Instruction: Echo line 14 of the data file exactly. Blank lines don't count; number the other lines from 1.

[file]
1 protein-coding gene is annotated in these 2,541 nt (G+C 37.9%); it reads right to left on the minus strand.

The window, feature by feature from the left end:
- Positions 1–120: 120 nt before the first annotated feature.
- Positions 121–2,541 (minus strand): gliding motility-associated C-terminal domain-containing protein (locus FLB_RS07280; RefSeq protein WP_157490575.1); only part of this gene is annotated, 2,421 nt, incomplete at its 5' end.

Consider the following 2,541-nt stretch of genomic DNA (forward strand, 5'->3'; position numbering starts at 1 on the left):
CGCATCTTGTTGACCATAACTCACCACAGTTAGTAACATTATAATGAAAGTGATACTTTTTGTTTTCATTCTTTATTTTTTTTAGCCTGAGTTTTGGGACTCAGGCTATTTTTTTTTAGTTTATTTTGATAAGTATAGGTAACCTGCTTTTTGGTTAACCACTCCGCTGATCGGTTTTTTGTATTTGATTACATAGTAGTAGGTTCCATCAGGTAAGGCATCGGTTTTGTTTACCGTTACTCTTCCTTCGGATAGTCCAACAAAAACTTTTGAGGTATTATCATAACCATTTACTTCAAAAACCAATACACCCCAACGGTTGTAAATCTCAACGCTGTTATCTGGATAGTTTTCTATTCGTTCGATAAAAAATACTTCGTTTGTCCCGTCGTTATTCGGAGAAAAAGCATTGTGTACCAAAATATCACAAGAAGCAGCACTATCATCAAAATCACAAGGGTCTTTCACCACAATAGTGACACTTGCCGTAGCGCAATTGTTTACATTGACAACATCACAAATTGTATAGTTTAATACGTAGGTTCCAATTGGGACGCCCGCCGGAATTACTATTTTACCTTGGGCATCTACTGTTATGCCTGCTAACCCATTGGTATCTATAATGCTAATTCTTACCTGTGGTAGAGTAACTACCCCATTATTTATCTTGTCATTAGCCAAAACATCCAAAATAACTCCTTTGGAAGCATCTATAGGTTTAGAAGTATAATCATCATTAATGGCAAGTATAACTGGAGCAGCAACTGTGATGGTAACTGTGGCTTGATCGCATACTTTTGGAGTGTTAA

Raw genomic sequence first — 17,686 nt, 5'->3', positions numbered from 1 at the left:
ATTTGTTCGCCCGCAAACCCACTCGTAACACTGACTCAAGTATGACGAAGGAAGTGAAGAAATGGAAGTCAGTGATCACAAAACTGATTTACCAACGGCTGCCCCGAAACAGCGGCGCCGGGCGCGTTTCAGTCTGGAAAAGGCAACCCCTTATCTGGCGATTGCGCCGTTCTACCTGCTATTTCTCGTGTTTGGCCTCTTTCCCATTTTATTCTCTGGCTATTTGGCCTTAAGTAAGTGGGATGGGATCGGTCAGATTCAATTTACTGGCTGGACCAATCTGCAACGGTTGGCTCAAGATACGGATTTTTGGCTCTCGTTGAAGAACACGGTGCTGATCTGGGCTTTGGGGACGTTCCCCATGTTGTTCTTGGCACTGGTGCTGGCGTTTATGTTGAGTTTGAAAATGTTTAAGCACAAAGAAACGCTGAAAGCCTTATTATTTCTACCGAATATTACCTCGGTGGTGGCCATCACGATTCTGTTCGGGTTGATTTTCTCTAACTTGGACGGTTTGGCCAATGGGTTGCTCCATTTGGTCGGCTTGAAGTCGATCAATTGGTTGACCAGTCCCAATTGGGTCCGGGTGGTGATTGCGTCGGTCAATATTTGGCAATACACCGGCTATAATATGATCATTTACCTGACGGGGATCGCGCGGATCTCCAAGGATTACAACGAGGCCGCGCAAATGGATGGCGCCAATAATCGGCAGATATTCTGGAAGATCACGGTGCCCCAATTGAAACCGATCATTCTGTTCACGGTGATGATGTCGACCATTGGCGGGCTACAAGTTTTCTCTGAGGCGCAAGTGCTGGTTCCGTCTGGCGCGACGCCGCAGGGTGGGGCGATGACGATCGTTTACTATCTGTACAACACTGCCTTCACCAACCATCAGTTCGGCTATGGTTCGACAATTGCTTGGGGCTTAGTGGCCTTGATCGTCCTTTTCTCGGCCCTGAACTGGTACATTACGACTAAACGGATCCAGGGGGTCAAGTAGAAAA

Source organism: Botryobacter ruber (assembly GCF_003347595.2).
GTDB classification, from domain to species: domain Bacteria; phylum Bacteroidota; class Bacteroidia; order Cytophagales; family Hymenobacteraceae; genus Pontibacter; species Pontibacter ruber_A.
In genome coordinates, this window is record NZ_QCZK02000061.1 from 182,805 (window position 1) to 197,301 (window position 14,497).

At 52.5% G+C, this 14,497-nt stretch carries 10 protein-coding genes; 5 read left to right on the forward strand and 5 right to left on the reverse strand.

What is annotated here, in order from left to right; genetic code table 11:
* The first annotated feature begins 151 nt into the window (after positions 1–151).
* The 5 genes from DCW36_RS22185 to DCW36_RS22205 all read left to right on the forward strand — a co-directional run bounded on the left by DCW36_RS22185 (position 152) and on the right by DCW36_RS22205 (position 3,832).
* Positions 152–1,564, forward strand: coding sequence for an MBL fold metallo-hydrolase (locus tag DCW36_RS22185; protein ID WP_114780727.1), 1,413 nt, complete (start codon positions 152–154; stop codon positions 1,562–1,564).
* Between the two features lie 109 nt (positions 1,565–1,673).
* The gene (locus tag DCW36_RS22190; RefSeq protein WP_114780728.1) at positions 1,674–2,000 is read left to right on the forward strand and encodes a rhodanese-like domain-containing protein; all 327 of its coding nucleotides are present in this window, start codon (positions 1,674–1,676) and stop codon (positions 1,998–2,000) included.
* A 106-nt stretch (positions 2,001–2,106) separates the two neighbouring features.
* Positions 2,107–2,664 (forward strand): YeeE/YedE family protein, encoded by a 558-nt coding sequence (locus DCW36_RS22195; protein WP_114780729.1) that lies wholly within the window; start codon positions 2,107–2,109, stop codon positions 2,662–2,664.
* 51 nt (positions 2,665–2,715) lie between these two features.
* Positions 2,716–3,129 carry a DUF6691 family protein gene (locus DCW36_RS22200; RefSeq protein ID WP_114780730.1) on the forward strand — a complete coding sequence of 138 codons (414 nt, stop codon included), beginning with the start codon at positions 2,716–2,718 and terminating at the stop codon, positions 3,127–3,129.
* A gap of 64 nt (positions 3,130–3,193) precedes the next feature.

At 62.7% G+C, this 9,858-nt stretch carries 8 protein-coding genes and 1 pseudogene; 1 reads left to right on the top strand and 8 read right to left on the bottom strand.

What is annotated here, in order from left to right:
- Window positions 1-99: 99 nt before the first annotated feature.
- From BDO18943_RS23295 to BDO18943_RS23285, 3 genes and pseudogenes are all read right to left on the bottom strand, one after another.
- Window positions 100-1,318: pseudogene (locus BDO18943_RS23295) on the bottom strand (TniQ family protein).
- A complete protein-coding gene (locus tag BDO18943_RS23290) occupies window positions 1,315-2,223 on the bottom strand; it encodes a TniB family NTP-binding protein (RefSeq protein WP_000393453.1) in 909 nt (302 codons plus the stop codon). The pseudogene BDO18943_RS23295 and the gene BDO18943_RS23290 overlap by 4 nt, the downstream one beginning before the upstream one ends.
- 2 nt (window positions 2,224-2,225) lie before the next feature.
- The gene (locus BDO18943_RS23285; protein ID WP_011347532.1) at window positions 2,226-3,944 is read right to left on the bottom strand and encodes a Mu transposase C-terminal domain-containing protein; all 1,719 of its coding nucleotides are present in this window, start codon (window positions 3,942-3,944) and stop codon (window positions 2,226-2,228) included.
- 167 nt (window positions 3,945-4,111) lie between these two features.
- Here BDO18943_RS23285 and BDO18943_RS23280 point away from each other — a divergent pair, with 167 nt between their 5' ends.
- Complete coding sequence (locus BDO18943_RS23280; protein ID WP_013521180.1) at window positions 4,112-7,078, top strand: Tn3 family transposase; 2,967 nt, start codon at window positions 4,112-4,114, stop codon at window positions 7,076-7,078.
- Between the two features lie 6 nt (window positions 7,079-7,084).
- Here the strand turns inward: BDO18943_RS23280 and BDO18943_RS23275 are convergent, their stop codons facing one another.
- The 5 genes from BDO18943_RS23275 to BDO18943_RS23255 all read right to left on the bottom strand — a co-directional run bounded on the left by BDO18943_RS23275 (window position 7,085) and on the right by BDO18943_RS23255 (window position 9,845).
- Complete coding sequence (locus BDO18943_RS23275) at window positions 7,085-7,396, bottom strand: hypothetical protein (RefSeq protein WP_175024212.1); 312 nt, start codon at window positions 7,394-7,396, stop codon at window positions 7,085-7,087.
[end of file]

* The first annotated feature begins 151 nt into the window (after positions 1–151).